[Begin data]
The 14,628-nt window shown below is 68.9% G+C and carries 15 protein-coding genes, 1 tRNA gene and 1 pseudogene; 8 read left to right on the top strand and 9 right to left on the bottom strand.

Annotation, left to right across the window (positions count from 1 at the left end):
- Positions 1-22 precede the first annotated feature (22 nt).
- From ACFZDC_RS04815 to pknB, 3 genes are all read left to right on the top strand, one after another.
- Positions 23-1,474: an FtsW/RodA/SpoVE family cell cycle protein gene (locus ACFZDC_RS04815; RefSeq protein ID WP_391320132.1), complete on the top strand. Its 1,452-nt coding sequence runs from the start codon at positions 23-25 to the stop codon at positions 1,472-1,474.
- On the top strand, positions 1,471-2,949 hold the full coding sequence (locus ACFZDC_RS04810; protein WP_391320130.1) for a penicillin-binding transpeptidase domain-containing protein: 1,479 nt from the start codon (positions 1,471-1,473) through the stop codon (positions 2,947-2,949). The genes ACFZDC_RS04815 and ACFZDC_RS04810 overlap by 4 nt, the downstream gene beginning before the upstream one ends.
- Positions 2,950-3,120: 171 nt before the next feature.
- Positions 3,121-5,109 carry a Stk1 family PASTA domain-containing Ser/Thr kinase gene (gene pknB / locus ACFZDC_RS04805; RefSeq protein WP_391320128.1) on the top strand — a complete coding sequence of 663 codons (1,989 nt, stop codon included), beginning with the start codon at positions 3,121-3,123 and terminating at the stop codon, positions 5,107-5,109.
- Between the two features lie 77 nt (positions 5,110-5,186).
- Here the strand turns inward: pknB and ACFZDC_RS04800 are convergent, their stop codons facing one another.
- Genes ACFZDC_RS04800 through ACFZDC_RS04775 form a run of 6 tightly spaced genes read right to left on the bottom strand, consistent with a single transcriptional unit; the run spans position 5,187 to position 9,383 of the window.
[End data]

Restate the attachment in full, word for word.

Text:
The 14,628-nt window shown below is 68.9% G+C and carries 15 protein-coding genes, 1 tRNA gene and 1 pseudogene; 8 read left to right on the top strand and 9 right to left on the bottom strand.

Annotation, left to right across the window (positions count from 1 at the left end):
- Positions 1-22 precede the first annotated feature (22 nt).
- From ACFZDC_RS04815 to pknB, 3 genes are all read left to right on the top strand, one after another.
- Positions 23-1,474: an FtsW/RodA/SpoVE family cell cycle protein gene (locus ACFZDC_RS04815; RefSeq protein ID WP_391320132.1), complete on the top strand. Its 1,452-nt coding sequence runs from the start codon at positions 23-25 to the stop codon at positions 1,472-1,474.
- On the top strand, positions 1,471-2,949 hold the full coding sequence (locus ACFZDC_RS04810; protein WP_391320130.1) for a penicillin-binding transpeptidase domain-containing protein: 1,479 nt from the start codon (positions 1,471-1,473) through the stop codon (positions 2,947-2,949). The genes ACFZDC_RS04815 and ACFZDC_RS04810 overlap by 4 nt, the downstream gene beginning before the upstream one ends.
- Positions 2,950-3,120: 171 nt before the next feature.
- Positions 3,121-5,109 carry a Stk1 family PASTA domain-containing Ser/Thr kinase gene (gene pknB / locus ACFZDC_RS04805; RefSeq protein WP_391320128.1) on the top strand — a complete coding sequence of 663 codons (1,989 nt, stop codon included), beginning with the start codon at positions 3,121-3,123 and terminating at the stop codon, positions 5,107-5,109.
- Between the two features lie 77 nt (positions 5,110-5,186).
- Here the strand turns inward: pknB and ACFZDC_RS04800 are convergent, their stop codons facing one another.
- Genes ACFZDC_RS04800 through ACFZDC_RS04775 form a run of 6 tightly spaced genes read right to left on the bottom strand, consistent with a single transcriptional unit; the run spans position 5,187 to position 9,383 of the window.